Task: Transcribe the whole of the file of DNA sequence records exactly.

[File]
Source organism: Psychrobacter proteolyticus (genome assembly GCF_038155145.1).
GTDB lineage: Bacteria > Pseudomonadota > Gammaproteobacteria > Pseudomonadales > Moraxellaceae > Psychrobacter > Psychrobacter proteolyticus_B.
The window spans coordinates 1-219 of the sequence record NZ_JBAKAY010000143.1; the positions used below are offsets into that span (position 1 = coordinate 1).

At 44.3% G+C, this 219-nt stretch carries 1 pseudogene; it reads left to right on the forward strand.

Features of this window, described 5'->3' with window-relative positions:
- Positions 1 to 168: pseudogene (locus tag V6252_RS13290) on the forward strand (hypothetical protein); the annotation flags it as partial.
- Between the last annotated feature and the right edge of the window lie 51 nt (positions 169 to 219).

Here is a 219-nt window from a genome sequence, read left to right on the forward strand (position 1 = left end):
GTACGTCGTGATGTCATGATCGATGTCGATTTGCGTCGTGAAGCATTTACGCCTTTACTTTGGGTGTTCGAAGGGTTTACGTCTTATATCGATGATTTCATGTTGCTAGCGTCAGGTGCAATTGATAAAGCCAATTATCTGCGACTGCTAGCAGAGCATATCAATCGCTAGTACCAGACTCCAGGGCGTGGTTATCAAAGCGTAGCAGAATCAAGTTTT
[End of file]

Source organism: Psychrobacter proteolyticus (genome assembly GCF_038155145.1).
GTDB lineage: Bacteria > Pseudomonadota > Gammaproteobacteria > Pseudomonadales > Moraxellaceae > Psychrobacter > Psychrobacter proteolyticus_B.
The window spans coordinates 1-219 of the sequence record NZ_JBAKAY010000143.1; the positions used below are offsets into that span (position 1 = coordinate 1).

At 44.3% G+C, this 219-nt stretch carries 1 pseudogene; it reads left to right on the forward strand.

Features of this window, described 5'->3' with window-relative positions:
- Positions 1 to 168: pseudogene (locus tag V6252_RS13290) on the forward strand (hypothetical protein); the annotation flags it as partial.
- Between the last annotated feature and the right edge of the window lie 51 nt (positions 169 to 219).

Here is a 219-nt window from a genome sequence, read left to right on the forward strand (position 1 = left end):
GTACGTCGTGATGTCATGATCGATGTCGATTTGCGTCGTGAAGCATTTACGCCTTTACTTTGGGTGTTCGAAGGGTTTACGTCTTATATCGATGATTTCATGTTGCTAGCGTCAGGTGCAATTGATAAAGCCAATTATCTGCGACTGCTAGCAGAGCATATCAATCGCTAGTACCAGACTCCAGGGCGTGGTTATCAAAGCGTAGCAGAATCAAGTTTT